So this really comes at a very delicate moment of -- [05:40:00]

JIANG: -- this bilateral relationship, an important but increasingly rocky relationship. Also as you know, Mr. Xi has just officially begun his second term. So this will be a big test for him here as well -- George.

HOWELL: You mentioned trade but China also an important factor when it comes to North Korea, Steven. We'll have to wait and see where this goes from here. Thank you for the reporting.

ALLEN: In Miami, Florida, police say they have recovered the last victims from beneath the pedestrian bridge that collapsed Thursday. Crews dug through 950 tons of rubble to remove some of the last cars that were crushed. For police, investigators and victims' families, you can imagine this process has been harrowing.


JUAN PEREZ, MIAMI-DADE POLICE DIRECTOR: It is heartwrenching when you do so to lose a loved one like this. I cannot even express the empathy, the compassion that they have and the empathy that I have to have to face them.

It's heartwrenching, it's hard to hold back your tears when you listen to them, you listen to every individual story.

But we finally got the last victim out. And it would not have happened if not for the work of the men and women from that fire department that is one of the greatest departments, I guess to me is the greatest department in America, folks, because they did not stop.

The only pause, the only pause from the rescuers was when we asked them to pause so we could pray over every victim and escort them out with our motorcycle unit to the M.E.'s office, that was the only pause in work.


HOWELL: As for the victims, five victims were found under that bridge. One died in the hospital. Police believe the final death toll will stand at six people dead, though they plan go back through that wreckage one more time as a precaution.

Hurricane Maria's wrath haunts the U.S. territory of Puerto Rico, people there still dying nearly six months after that storm passed through. We'll tell you more about why that's happening as CNN NEWSROOM continues.




(MUSIC PLAYING) ALLEN: Many Puerto Ricans will tell you they are forgotten and here's

why. It's been nearly six months since Hurricane Maria ripped through the island, a U.S. commonwealth.

HOWELL: That's right. People are still dying there, especially those who lack basic services like electricity. It's home for our Leyla Santiago and she brings us this report.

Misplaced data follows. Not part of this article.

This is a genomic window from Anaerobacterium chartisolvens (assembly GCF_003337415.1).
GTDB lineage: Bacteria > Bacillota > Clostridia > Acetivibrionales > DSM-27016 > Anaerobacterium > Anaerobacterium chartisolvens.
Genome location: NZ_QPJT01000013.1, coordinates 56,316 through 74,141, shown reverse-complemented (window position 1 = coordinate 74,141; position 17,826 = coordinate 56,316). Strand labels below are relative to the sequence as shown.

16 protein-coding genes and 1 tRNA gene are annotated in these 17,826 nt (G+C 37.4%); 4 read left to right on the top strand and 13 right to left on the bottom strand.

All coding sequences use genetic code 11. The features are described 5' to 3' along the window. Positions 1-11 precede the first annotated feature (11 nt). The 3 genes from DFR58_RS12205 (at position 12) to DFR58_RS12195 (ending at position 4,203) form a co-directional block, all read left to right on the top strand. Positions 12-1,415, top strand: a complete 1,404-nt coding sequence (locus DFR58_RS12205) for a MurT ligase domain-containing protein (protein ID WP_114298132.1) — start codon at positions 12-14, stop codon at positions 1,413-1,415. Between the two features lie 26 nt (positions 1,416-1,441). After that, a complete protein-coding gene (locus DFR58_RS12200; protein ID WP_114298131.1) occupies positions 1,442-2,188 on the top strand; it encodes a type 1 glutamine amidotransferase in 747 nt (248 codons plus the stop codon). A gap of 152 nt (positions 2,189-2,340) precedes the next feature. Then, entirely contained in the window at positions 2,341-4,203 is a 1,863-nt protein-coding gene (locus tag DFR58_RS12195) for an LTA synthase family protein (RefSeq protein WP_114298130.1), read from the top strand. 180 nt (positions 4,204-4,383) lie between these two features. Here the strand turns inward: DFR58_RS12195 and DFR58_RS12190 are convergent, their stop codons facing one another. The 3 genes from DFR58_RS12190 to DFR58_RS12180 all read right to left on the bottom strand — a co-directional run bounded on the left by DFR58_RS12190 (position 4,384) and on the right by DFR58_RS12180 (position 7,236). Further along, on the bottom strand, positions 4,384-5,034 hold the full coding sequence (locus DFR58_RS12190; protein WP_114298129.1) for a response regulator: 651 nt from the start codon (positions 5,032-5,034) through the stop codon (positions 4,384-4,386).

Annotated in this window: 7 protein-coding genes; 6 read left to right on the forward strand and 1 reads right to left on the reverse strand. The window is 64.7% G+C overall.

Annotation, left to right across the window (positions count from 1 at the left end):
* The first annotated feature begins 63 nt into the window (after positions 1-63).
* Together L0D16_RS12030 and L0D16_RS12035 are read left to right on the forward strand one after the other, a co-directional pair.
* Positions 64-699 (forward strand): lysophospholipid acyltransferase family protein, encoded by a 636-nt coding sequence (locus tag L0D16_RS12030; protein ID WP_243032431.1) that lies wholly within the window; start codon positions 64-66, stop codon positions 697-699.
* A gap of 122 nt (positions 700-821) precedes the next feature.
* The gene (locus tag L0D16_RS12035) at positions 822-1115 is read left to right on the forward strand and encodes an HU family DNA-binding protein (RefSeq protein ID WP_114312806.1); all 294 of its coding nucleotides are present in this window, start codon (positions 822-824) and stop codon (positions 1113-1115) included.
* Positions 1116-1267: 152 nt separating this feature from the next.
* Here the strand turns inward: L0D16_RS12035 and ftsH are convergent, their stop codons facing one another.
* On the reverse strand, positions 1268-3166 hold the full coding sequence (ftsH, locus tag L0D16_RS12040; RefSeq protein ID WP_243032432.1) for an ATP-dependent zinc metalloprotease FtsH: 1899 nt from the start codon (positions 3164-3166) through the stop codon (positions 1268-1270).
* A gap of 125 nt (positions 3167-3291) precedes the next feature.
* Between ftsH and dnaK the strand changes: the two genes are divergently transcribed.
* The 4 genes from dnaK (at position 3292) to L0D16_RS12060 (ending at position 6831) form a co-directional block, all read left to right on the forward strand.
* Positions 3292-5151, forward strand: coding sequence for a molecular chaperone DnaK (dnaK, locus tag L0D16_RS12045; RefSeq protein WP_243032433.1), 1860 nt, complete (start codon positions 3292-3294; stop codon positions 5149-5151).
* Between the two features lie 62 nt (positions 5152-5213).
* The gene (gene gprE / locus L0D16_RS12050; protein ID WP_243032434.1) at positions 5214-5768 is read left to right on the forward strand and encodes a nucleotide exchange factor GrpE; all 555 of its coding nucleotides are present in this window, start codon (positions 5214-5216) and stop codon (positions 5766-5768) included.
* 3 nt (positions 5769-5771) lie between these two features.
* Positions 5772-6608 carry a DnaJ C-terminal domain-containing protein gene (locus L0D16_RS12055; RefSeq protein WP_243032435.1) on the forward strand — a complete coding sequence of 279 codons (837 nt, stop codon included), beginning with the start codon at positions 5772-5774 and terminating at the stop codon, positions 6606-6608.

LEYLA SANTIAGO, CNN CORRESPONDENT (voice-over): It shouldn't be so difficult for Miriam Rodriguez seeing this machine.

MIRIAM RODRIGUEZ, PUERTO RICO RESIDENT: That takes me back. It makes me so angry.

SANTIAGO (voice-over): When this machine for sleep apnea stopped working, her husband, 77-year-old Natalio, stopped breathing in the middle of the night in Maunabo, the southeastern part of the island.

RODRIGUEZ: Suddenly he started to shake (INAUDIBLE) I saw him lying dead on the floor. And I couldn't do nothing to help him. That's why I say that. If we had electricity, normal electricity at that time, he could be alive still today. He could be alive.

SANTIAGO (voice-over): She blames Hurricane Maria for wiping out the island's power. At least 120,000 customers still don't have power nearly six months later. The night her husband died, months after the storm, Miriam says their generator ran out of gas, leaving her home without power for the machine her husband needed to breathe.

Natalio's grave is one of many this year. CNN has identified at least five deaths from 2018, identified by families, doctors or funeral homes as related to Hurricane Maria. Among them, Gallio Salinas Santiago (ph). His family tells us he died of a heart attack in the parking lot of Maunabo's clinic, waling for the clinic to open. The mayor says after Maria, the town can't afford to run the once-24-hour service. Carmen Rodriguez Martinez, her family tells us she died because she didn't have power for the machine she depended on for oxygen.

Dr. Arturo Torres (ph) listed Hurricane Maria as a contributing factor on her death certificate.

SANTIAGO: Is Maria still killing people?

DR. ARTURO TORRES (PH): Yes. Yes. I'm sure that my case is not an isolated case since there's no electrical power in many places that would accelerate the end of the -- of the life of that person.

SANTIAGO (voice-over): Cemetery workers tell us the number of deaths have doubled since the storm, pointing to dozens of graves they believe are related, graves that cemetery workers tell us will not be getting a headstone anytime soon because families can't afford them after Maria. Natalio's family paid $4,000 for his funeral. Still owes $1,000. To